For the latest Slicer documentation, visit the read-the-docs.
To learn what is an extension, see here
Step-by-step: How to create, publish, distribute and maintain an extension ?
- Scan through the user and developer extension FAQs
- Inform a community about your plans on the Slicer forum to get information about potential parallel efforts (other developers may already work on a similar idea and you could join or build on each other's work), past efforts (related tools might have been available in earlier Slicer versions or in other software that you may reuse), and get early feedback from prospective users. You may also seek advice on the name of your extension and how to organize features into modules. All these can save you a lot of time in the long term.
- Optional (required if developing loadable or CLI module types): Build Slicer application in
Release. Not needed if you only develop Python modules.
- Use the Extension Wizard module in Slicer to create an extension that will contain your module(s). Learn more about ExtensionWizard capabilities here. To learn about extension description file format see here
- Upload source code of your extension to a publicly available repository. It is recommended to start the repository name with "Slicer" (to make Slicer extensions easier to identify) followed by your extension name (for example, "Sequences" extension is stored in "SlicerSequences" repository). However, this is not a mandatory requirement. If you have a compelling reason not to use Slicer prefix, please make a note while making the pull request.
$ bin/slicerExtensionWizard --publish ~/Slicer-MyExtension/
- Implement your extension.
Hack, hack, hack :).
- Create documentation page for your extension
- It is recommended to put documentation in a README.md file in your repository use the Slicer wiki: Create a documentation page for your extension.
- Optional (only needed, if you want to upload test data to MIDAS or troubleshoot extension upload problems): Create an account on the extension server and obtain an API Key. You will then use your midas login and api key to substitute
<YOUR-MIDAS-APIKEY>in the examples. Go to NA-MIC community and click on
- Optional (required for loadable and CLI modules): Build your extension
- Test your extension:
- If you have built your extension then build the PACKAGE target to create a package file that you can install from the Extension Manager by clicking the small tool icon in the top-right corner.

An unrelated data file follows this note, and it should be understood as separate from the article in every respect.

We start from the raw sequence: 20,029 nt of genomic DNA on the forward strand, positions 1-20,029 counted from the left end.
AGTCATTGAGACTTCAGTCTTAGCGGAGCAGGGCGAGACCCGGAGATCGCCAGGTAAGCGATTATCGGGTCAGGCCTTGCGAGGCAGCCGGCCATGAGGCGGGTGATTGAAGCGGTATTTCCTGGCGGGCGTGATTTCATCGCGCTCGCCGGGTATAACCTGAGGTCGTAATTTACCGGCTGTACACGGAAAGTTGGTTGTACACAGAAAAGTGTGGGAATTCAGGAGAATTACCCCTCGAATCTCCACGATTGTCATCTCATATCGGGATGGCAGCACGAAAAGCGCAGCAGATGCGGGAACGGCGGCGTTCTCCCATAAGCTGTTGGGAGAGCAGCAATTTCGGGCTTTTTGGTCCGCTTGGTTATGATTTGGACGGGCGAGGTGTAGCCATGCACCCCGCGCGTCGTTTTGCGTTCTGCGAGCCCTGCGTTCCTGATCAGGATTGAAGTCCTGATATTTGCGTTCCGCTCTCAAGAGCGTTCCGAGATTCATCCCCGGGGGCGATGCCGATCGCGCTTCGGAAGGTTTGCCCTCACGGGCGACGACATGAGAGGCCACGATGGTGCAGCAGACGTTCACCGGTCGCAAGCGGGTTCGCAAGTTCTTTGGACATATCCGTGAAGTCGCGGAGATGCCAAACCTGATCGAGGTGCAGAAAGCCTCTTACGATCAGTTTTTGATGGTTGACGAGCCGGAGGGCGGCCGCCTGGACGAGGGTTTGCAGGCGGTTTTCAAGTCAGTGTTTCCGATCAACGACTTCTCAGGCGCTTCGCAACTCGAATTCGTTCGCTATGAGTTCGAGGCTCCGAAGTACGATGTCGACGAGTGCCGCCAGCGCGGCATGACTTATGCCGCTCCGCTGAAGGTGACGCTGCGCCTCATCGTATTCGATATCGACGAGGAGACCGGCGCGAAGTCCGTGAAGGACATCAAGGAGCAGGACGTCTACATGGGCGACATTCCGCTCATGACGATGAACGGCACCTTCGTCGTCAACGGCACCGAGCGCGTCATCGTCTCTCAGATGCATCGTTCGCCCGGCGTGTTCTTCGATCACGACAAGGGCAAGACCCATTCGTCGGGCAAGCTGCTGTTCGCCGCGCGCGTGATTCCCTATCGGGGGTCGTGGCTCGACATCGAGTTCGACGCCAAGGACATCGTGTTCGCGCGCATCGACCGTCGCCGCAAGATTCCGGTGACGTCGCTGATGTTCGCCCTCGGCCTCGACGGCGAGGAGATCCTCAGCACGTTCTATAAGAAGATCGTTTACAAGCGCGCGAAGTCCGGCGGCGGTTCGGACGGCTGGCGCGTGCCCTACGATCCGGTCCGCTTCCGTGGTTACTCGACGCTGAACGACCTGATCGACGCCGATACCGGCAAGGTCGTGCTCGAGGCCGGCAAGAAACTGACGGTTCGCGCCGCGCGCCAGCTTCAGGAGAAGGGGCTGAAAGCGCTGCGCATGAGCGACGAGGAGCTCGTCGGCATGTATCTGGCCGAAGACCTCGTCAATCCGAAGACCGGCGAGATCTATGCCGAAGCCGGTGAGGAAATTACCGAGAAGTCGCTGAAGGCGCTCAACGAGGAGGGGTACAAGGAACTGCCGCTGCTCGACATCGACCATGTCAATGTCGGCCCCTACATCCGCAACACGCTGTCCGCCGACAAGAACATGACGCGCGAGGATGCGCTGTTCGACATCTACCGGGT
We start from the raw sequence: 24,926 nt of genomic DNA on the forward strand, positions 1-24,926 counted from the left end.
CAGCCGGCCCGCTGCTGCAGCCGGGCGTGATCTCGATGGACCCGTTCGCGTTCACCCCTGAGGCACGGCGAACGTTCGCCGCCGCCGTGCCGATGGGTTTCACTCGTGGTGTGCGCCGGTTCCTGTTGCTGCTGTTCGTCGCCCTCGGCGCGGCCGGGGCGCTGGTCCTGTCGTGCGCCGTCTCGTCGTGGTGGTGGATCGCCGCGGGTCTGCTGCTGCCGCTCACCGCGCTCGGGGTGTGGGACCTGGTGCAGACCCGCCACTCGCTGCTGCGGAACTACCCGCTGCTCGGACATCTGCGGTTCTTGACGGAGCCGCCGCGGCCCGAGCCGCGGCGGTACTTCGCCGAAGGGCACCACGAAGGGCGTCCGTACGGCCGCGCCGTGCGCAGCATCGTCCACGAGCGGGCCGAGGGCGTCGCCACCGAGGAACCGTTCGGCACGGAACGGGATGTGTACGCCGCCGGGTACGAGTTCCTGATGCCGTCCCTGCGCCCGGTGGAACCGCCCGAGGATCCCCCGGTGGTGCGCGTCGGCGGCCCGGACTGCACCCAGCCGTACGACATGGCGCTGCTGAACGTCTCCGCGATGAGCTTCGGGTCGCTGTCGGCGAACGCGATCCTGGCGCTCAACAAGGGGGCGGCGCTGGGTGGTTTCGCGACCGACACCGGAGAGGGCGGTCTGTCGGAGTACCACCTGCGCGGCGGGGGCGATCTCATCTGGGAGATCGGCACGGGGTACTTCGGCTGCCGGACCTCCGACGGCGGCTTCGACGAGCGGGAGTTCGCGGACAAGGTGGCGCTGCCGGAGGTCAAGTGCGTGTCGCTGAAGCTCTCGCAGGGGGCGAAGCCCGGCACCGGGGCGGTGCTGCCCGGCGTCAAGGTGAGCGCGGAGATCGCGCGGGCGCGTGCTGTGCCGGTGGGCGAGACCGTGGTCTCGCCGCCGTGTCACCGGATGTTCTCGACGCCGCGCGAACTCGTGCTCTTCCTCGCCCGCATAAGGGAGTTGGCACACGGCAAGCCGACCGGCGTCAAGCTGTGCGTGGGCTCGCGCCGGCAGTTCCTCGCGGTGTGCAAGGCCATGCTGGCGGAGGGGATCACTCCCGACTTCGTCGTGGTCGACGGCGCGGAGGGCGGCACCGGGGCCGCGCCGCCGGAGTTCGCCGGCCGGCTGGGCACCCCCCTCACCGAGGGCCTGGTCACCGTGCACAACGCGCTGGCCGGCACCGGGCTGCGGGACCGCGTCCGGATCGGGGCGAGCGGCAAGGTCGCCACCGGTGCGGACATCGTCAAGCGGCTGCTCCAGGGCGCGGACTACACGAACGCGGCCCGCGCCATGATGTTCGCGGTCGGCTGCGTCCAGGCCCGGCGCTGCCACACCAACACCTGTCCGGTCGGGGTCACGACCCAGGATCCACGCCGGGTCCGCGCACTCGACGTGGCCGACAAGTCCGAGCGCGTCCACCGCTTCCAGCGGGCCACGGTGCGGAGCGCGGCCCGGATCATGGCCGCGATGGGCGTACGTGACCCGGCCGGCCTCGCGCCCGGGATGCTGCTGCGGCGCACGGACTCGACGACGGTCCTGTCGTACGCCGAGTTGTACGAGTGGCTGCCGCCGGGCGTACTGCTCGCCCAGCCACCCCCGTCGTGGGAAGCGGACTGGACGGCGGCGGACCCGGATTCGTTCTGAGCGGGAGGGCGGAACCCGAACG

- If you have not built your extension then set up your extension manually: Build your extension
- If you consider your extension is ready for distribution, contribute it to the ExtensionsIndex:
- Fork ExtensionIndex repository on GitHub by clicking Fork button on https://github.com/Slicer/ExtensionsIndex page
- Add your .s4ext file to your forked repository: it can be done using a git client or simply by clicking Upload files button
- Create a pull request: by clicking Create pull request button
- Note: the Extension Wizard can automate this by the following command:
$ bin/slicerExtensionWizard --contribute ~/Slicer-MyExtension/
- Wait for your pull request to be merged. Respond to comments posted on the pull request. The following checklist will automatically be associated with your pull request.
If you shared your extension by using the ExtensionWizard, make sure you know about the Slicer testing dashboard:
The dashboard will attempt to check out the source code of your extension, build, test and package it on Linux, MacOSX and Windows platforms.
To find your extension, use the following link replacing
Slicer-MyExtension with the name of your extension:
For example, here is the link to check the status of the
If you see red in any of the columns for your extension, click on the hyperlinked number of errors to see the details.
Always check the dashboard after you first introduce your extension, or after you make any changes to the code!